Factors that may influence the morale of faculty at 2 -year colleges and hinder the institution's progression
This descriptive survey study was designed to examine the effects of tenure and promotion, salary, and academic freedom on faculty morale at a 2-year community college. Although past literature has discussed low morale resulting from a lack of autonomy, professional development, shared governance, or intellectual freedom, minimal research has been done in a single study about the specific variables examined in this study. Participants constituted a convenience sample of 51 teachers from across disciplines, who were employed at a large, urban, multicollege, 2-year institution in Texas. The theoretical frameworks for the study were: Herzberg's motivation-hygiene theory and Maslow's human motivation theory. Face-to-face descriptive survey research was instituted to collect nominal data for demographic questions, and ordinal data for checklists and Likert-scale type questions. Cross-tabulation tests were used descriptively rather than statistically to measure for associations between the variables. Responses for nominal data and ordinal data were examined synchronously using the cross-tabulation procedure, and analyzed for frequency counts, modes, and medians. Results indicated the respondents need clarity about whether tenure exists at their institution, 39 respondents either agreed or strongly agreed that consistent salary increases would increase morale, and a greater amount of academic freedom in the classroom would motivate teachers to work more effectively. The findings impact positive social change because they offer awareness to administrators and others of the need to conduct routine meetings, focus groups, and faculty retreats to determine how teachers perceive morale in the workplace, and to work with these teachers to discover mutually beneficial solutions to foster morale.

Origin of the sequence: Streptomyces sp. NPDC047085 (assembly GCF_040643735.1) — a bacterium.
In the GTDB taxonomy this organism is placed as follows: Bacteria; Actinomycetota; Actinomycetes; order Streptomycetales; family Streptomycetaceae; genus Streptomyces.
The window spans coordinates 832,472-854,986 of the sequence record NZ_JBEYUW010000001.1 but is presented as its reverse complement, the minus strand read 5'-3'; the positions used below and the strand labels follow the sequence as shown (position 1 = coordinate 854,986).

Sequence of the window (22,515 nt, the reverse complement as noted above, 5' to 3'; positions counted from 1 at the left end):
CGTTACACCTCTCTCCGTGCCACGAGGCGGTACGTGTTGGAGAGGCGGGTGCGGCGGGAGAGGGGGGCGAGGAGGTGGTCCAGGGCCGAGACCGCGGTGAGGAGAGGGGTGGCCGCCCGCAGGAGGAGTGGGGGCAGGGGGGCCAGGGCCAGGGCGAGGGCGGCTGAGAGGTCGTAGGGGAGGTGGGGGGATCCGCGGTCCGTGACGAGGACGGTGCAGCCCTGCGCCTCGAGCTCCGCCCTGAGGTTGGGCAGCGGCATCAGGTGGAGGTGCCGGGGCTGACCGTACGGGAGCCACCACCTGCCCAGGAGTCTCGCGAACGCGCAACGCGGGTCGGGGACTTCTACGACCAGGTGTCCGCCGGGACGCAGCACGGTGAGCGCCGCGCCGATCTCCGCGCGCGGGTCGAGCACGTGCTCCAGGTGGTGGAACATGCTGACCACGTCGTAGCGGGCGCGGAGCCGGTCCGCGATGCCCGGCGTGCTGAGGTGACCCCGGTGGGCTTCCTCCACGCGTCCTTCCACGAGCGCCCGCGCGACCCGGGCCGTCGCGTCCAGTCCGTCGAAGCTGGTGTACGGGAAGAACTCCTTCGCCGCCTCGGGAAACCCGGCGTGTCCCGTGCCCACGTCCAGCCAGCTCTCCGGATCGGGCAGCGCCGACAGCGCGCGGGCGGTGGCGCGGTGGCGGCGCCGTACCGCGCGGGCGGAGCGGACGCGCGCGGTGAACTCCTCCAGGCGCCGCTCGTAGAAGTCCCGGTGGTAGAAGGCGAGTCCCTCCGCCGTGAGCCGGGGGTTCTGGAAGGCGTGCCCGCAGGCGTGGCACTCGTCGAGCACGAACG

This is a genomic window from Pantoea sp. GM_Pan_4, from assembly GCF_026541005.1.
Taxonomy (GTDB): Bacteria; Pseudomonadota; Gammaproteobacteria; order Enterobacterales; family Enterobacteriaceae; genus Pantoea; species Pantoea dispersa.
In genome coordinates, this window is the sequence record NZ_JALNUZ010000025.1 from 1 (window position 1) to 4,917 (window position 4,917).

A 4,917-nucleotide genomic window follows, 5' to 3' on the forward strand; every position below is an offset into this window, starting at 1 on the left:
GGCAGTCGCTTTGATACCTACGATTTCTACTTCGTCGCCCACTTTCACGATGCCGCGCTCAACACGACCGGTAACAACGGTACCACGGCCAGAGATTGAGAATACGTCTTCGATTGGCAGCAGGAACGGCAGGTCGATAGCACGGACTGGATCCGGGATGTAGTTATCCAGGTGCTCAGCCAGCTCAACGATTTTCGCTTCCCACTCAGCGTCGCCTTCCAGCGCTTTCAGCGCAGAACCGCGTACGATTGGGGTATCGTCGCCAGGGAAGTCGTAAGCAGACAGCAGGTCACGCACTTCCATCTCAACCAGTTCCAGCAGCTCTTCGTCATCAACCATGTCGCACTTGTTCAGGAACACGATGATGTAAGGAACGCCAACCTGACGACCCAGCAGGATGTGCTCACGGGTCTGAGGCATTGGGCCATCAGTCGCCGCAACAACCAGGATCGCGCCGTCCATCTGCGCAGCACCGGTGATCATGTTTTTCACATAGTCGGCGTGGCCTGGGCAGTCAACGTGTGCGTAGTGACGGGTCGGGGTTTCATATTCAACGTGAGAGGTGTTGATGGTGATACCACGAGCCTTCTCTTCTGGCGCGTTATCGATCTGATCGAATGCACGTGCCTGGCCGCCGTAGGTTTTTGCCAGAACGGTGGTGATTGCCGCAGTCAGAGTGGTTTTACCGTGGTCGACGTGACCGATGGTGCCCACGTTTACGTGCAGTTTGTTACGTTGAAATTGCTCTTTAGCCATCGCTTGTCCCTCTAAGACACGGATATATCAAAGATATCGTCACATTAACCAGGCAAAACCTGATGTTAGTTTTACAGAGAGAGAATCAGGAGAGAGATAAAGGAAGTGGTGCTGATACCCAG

0514: School administration